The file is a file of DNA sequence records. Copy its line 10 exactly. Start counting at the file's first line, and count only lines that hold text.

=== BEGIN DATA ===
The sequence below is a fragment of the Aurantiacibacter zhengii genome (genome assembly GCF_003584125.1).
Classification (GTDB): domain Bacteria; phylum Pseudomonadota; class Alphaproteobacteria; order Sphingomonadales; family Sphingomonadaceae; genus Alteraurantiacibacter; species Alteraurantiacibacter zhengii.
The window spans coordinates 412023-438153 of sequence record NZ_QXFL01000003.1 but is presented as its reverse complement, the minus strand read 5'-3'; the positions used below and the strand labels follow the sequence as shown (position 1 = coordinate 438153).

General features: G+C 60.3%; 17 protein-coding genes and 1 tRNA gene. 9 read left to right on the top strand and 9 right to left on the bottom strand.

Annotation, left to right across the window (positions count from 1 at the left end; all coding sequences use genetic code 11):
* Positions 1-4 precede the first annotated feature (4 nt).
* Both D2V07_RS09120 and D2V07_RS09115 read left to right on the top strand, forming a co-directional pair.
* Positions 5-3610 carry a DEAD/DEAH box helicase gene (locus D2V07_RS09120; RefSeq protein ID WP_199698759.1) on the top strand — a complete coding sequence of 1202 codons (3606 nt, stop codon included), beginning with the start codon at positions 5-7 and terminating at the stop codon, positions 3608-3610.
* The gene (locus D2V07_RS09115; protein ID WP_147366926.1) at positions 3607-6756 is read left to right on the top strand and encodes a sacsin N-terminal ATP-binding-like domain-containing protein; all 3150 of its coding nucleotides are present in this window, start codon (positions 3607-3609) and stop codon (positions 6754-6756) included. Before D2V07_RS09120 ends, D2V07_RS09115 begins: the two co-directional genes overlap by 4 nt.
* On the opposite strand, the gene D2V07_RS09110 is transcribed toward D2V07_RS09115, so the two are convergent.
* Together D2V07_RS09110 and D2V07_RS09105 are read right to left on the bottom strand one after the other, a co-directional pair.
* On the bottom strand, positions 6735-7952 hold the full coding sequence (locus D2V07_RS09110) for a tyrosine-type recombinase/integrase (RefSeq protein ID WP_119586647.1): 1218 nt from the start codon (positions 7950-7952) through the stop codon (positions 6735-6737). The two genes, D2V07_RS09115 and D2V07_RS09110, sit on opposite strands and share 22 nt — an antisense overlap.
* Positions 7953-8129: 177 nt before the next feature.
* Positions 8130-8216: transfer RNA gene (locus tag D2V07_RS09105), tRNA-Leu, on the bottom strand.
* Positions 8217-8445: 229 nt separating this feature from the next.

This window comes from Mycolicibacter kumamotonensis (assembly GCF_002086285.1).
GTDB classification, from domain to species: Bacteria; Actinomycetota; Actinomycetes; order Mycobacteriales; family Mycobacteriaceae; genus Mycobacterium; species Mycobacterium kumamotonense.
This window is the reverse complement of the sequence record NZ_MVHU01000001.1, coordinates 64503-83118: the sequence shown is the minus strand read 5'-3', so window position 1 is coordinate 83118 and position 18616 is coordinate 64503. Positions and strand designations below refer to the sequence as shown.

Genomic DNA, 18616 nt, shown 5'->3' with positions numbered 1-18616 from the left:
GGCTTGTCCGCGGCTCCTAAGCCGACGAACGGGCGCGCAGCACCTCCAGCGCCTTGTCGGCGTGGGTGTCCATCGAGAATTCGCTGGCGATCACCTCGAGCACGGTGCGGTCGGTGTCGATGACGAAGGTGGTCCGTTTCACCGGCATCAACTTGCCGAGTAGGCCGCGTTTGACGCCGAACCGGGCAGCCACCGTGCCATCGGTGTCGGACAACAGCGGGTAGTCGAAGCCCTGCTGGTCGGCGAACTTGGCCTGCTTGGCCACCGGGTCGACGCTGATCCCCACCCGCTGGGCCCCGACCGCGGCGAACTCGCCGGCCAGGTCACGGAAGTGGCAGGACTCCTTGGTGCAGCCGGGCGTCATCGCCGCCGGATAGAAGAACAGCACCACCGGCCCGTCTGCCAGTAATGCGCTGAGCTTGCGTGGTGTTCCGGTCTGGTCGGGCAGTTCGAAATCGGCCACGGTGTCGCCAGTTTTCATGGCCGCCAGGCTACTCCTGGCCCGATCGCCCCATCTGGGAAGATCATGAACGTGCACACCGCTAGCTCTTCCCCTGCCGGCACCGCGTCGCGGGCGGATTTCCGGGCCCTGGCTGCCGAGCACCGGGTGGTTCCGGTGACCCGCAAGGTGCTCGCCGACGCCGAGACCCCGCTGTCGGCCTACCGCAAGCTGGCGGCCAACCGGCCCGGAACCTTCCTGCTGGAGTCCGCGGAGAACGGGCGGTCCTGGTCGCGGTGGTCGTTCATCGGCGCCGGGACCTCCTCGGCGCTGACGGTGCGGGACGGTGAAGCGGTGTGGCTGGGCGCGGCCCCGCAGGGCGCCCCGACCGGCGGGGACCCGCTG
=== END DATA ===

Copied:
* On the opposite strand, the gene D2V07_RS09110 is transcribed toward D2V07_RS09115, so the two are convergent.